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America’s increasing environmental consciousness in the 1960s and 1970s led regulators to consider ways to further protect and enhance the nation’s air quality. A monumental step occurred when the Clean Air Act of 1970 (“CAA”) was enacted. A comprehensive statute, the Act was designed to “protect and enhance the quality of the Nation’s air resources so as to promote the public health and welfare and the productive capacity of its population . . . .” Despite the CAA’s enactment, pollutants, mostly smog and particulate matter, continued to impair visibility in many cities, creating a concern for public health and a desire to protect pure natural areas, like national parks, from similar degradation. A divide between environmental advocates and industry supporters arose during discussions about how to appropriately address these continuing concerns. In response, Congress charged the industrial and environmental influences in the legislature with the difficult task of creating a solution that would alleviate the concerns of both sides. Congress eventually reached a solution, despite the industrial sector’s initial opposition to discussing proposed alterations to the CAA. The solution was the Prevention of Significant Deterioration (“PSD”) provision, which Congress enacted in the 1977 CAA Amendments. The PSD provision regulates emissions from stationary sources into the ambient (outside) air. Congress designed the provision to ensure that attainment areas for a specific pollutant remained in attainment and that the area would not significantly deteriorate through the introduction of new emitting facilities. Thus, the provision both protects air quality and allows for industrial growth. It illustrates a compromise between the two sides of the debate by simultaneously advancing notions of economic development as well as environmental protection. For example, the PSD’s congressional statement of purpose includes the purpose of “insur[ing] that economic growth will occur in a manner consistent with the preservation of existing clean air resources . . . .” The provision’s other stated purposes—the protection of public health and welfare, the preservation and enhancement of special national natural areas, and the assurance that the development of new sources of air pollution will not interfere with a state’s plan to meet federal air quality goals—demonstrate that, despite this compromise, the CAA’s and PSD’s overarching purpose tilts in favor of environmental protection over economic growth.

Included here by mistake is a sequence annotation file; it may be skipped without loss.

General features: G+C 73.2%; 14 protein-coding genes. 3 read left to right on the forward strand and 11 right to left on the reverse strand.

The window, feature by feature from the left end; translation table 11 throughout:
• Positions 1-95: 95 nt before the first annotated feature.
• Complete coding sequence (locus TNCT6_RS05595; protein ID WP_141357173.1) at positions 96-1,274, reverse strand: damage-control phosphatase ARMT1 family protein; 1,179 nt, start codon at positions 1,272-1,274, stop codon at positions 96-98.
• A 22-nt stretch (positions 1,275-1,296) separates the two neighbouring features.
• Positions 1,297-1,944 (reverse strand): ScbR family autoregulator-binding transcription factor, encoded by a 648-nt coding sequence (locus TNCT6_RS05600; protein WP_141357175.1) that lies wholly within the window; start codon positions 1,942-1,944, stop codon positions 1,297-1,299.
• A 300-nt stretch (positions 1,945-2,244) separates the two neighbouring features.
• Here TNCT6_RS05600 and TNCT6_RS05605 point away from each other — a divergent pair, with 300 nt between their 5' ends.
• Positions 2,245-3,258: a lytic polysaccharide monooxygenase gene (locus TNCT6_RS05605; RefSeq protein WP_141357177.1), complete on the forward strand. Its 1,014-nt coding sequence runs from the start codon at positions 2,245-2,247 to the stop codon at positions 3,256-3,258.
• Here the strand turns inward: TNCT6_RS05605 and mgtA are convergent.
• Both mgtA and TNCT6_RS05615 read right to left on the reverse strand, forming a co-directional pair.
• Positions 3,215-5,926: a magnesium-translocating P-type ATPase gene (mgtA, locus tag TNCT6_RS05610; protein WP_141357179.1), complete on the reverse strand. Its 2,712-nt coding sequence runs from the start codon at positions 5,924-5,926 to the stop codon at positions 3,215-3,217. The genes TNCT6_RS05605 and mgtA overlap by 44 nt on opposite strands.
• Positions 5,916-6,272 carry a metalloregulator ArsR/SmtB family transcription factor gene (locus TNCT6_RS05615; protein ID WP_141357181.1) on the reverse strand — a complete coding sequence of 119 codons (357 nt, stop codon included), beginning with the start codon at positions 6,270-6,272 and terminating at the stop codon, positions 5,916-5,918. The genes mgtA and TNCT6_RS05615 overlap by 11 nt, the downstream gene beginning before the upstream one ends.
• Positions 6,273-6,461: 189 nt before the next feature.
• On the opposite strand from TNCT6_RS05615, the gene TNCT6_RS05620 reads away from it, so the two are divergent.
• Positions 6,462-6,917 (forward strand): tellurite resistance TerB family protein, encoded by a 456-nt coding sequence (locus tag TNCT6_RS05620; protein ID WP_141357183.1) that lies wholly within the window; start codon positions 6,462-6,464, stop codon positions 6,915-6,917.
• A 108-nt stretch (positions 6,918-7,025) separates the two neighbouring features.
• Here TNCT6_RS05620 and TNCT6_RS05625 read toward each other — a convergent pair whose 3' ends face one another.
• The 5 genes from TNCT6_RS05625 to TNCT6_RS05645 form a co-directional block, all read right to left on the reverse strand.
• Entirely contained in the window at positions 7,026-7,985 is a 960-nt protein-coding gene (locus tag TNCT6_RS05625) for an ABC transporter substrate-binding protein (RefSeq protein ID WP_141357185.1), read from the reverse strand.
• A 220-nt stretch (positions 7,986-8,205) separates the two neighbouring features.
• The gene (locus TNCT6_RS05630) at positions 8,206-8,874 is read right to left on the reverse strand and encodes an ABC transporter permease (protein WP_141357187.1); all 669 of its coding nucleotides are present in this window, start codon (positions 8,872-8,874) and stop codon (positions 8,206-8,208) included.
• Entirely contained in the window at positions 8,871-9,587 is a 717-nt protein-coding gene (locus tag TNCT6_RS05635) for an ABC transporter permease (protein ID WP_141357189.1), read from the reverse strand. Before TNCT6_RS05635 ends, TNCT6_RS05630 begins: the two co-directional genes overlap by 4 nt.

Despite the congressional intent for a balance between environmental and economic concerns, and even a preference for environmental protection, companies continue to build or modify facilities without complying with the PSD requirements. This is partially due to the high cost and time-intensive nature of compliance. Instead of complying with the PSD provision, facilities look for ways to circumvent the requirements of PSD, conceal potential violations, and advocate for revision or revocation of the PSD provision. The self-reporting nature of the PSD provision means that this concealment can frustrate Environmental Protection Agency’s (“EPA”) already daunting task of locating and bringing suit against violators. Failure to obtain a PSD permit and apply the proper control technology can result in hundreds of thousands of tons of illegal emissions. With high rates of non-compliance coupled with enforcement issues, the massive amounts of pollutants emitted by these sources cause “respiratory illness and heart disease, the formation of acid rain, [and] reduced visibility . . . .”